"Affordability, indestructibility and longevity are characteristics that our customers seek when shopping for dog toys,” said Jusak Yang Bernhard, co-owner. "Toys from Savannah’s Fluff and Tuff are selling quite well. It’s the durability of the materials, a combination of the plush fabric and inner mesh liner, and playful designs that make them popular among our customers.”
Canty said Charming Pet’s Christmas Henrietta and Westbrook, Maine-based Planet Dog’s Orbee-Tuff Snowball and Mint toys are always hot come holiday time.
Amy Rockwood, owner of Modesto, Calif.-based GoughNuts, which manufactures eponymously named chew toys for dogs, said the company is serious about making safe dog products.
"Retailers are asking for value in a dog toy,” she said. "GoughNuts should be in the store because they fill a market that dog owners want and need, including safety, value, durability, guarantee, bounce and floats. Our company concentration is on manufacturing the best that we know without compromise.”
GoughNut’s newest product is the K9 Kup, to which the company is adding a green/red color scheme as a holiday option.
Kristen Smith, brand ambassador for Planet Dog in Westbrook, Maine, said that the company’s fourth quarter is always its strongest, and the holiday line of toys sells strongly year after year.
"We launched the new Orbee-Tuff Lump o’ Coal this year—a durable chew toy for the holiday collection for the naughty dogs on the shopping list,” she said. "We have also recently introduced our Orbee-Tuff Snoop, our latest interactive puzzle toy. It makes a great gift and keeps dogs actively engaged and busy with dispensing treats or during festive holiday gatherings.”
In general, retailers seek innovative dog toys with reasonable price points in order to make them more attractive impulse purchases.
"From listening to our retailer customers, we learned that stores can usually have a bigger chance of success if a line of products comes in well-designed, consistently themed packaging and merchandising display, as visual impact on causal gift shoppers is extremely important,” said P.L.A.Y.’s Colman. "Retailers should consider what manufacturers can offer and support in terms of merchandising displays. For instance, our Wobble Ball comes in either a counter point-of-purchase display or a floor POP display, and even though it’s still pretty new, we have already received very positive feedback from customers.”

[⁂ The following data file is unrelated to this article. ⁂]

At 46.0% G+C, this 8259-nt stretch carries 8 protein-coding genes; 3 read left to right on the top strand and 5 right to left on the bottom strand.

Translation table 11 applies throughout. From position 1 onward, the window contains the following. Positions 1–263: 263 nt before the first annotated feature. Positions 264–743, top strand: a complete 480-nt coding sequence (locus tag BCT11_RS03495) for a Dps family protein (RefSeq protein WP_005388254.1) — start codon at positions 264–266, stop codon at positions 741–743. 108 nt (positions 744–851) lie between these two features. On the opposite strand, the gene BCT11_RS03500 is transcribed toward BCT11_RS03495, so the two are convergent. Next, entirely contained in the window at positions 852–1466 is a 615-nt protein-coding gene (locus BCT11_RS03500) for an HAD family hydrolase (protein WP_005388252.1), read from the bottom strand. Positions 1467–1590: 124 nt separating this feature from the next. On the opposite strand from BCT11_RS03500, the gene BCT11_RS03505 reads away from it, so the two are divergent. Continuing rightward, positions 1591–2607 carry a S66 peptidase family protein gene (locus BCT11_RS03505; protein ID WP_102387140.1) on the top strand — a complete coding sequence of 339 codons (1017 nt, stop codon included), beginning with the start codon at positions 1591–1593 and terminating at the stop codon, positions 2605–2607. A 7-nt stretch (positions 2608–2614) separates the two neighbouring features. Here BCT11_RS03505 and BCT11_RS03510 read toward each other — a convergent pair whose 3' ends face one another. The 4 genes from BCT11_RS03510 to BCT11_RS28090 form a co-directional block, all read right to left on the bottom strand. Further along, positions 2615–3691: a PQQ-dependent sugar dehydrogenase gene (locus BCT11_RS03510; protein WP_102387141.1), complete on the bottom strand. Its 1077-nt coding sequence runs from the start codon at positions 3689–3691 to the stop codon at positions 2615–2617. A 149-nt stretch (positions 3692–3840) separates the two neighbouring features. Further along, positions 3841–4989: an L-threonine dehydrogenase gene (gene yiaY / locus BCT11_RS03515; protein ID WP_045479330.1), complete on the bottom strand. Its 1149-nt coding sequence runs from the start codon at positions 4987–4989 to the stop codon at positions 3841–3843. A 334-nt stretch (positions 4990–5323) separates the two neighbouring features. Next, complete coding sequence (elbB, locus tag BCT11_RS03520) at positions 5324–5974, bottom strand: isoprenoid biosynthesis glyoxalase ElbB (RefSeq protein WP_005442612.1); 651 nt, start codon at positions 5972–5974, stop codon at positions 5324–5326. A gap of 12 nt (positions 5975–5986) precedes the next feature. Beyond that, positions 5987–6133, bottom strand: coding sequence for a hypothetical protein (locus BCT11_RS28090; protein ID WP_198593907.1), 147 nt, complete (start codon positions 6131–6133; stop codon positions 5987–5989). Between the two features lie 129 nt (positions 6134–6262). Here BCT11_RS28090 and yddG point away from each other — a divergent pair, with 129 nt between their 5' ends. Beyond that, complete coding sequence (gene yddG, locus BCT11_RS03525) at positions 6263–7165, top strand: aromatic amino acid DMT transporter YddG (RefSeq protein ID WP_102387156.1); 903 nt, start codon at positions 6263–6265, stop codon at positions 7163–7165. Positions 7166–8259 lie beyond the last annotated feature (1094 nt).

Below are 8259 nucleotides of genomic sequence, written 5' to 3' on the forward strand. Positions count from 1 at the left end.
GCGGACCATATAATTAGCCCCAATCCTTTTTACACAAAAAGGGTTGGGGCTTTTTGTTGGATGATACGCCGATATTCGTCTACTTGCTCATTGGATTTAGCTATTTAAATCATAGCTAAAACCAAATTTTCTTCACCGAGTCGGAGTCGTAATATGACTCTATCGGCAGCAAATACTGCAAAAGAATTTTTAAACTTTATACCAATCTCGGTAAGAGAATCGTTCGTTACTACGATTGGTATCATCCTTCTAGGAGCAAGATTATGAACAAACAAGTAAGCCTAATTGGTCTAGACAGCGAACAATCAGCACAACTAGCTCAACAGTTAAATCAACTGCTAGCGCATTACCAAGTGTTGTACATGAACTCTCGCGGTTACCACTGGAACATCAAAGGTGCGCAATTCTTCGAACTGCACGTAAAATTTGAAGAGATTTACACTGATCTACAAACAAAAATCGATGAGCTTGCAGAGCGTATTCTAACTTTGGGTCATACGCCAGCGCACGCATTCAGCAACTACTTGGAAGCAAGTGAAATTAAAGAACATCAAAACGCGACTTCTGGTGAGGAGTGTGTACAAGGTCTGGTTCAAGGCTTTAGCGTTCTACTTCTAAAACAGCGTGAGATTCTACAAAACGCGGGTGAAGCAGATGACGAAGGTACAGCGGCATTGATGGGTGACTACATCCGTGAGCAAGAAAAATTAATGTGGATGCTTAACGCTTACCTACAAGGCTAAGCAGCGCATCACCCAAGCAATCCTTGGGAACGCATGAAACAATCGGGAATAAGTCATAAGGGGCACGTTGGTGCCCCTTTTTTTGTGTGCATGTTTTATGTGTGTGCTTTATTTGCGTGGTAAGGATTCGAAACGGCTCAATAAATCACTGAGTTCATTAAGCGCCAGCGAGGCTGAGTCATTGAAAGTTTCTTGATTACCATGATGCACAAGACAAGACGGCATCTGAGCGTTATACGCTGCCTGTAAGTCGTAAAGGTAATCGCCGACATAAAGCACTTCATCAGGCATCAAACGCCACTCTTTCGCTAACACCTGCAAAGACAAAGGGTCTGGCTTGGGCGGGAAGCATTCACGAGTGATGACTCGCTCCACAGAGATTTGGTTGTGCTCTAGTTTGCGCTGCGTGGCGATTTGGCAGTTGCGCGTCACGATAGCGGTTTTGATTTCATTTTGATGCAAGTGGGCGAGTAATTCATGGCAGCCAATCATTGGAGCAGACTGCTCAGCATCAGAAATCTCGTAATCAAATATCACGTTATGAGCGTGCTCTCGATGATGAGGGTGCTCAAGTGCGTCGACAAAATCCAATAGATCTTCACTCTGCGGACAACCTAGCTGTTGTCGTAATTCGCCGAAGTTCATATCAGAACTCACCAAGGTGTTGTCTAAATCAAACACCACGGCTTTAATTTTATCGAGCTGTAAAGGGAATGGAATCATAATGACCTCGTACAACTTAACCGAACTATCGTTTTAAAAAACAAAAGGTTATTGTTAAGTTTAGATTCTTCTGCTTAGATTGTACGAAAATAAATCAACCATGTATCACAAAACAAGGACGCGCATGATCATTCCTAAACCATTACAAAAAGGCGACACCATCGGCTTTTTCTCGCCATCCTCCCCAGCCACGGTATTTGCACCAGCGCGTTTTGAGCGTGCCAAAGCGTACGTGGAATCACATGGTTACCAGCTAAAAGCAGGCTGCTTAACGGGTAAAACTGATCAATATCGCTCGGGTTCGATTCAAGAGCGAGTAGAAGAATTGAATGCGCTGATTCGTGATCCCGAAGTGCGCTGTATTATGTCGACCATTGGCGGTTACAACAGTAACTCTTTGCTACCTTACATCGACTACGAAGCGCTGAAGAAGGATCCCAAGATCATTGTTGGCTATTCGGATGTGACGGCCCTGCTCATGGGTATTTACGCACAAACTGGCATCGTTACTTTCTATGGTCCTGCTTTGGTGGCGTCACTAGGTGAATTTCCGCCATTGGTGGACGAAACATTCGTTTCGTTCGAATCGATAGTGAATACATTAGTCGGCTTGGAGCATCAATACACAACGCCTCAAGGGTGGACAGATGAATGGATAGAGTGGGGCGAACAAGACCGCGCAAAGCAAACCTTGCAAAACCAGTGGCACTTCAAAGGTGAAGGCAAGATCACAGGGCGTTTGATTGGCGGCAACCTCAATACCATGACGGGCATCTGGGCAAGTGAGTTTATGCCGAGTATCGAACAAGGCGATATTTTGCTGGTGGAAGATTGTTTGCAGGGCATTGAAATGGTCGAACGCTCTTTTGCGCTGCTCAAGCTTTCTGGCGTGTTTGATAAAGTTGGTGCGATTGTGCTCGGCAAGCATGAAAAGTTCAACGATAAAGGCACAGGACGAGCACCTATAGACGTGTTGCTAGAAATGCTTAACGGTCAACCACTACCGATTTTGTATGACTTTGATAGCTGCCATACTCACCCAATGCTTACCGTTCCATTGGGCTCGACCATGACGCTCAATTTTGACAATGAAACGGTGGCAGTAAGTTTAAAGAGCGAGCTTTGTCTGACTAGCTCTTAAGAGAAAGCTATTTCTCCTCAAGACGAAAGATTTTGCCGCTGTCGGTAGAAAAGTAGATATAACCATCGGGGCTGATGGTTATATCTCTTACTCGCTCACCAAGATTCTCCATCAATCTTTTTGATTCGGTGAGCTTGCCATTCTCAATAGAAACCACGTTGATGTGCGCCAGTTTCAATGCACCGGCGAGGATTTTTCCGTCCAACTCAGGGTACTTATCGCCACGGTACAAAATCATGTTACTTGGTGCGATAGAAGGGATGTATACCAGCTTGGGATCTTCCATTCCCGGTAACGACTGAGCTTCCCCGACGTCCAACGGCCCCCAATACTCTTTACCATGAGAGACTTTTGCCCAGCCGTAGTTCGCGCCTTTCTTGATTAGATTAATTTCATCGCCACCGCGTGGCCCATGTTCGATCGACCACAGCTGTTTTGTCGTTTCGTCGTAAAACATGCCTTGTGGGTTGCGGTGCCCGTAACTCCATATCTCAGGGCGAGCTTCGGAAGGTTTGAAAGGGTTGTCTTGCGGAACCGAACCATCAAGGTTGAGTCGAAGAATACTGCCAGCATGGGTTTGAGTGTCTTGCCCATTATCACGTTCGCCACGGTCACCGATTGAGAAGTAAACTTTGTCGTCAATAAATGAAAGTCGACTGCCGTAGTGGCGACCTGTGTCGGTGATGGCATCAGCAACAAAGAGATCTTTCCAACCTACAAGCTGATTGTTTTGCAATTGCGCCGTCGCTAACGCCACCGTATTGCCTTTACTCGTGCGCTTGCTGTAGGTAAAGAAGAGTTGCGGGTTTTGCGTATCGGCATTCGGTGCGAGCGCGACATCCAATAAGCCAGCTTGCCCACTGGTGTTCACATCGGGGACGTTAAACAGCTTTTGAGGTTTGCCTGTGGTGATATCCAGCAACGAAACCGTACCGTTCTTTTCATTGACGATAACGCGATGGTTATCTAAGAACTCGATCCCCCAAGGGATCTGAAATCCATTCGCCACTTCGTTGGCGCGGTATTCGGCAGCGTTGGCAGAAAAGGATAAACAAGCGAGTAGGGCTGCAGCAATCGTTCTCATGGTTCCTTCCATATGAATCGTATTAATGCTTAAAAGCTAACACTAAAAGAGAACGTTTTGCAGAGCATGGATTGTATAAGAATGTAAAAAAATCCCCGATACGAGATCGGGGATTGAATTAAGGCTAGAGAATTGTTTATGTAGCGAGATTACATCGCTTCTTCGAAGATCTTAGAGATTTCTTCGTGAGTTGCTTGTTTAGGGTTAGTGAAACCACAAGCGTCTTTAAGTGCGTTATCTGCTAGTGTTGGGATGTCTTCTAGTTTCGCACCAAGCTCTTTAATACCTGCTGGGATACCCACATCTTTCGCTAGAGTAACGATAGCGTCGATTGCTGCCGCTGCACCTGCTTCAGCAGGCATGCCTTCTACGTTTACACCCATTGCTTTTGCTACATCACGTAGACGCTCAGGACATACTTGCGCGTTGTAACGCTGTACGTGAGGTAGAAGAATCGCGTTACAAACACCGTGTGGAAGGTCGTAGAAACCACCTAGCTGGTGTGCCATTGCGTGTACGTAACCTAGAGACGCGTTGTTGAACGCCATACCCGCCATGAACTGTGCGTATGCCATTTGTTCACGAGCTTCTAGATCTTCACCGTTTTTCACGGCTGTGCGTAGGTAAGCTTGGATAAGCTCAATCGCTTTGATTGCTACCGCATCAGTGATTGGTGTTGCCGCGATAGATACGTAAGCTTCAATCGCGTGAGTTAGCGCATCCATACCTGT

Another trend Colman sees is that customers are drawn to products that are fun to give and offer a way to give back to charities or organizations they love.
"When someone purchases one of our Under the Toys, 2 percent of the profits is donated to the International Fund for Animal Welfare (IFAW) to aid in its mission to reduce the commercial exploitation of animals, protect wildlife habitats and assist animals in distress,” she said. "Retailers can also work with manufacturers to offer limited-time promotions or creative contests before the holidays, so more shoppers can be enticed to buy the products.”
Planet Dog’s Smith said retailers are looking for items that are USA made, are doggie durable and/or guaranteed and have a philanthropic commitment, like the store’s sales of Planet Dog’s Glow for Good balls, which contribute 100 percent of proceeds to the Planet Dog Foundation.
Dog-a-holics Boutique’s Canty added that toys staff can demo in-store or companies that send videos they can play for customers that show off the toy in realistic home environments helps make a sale.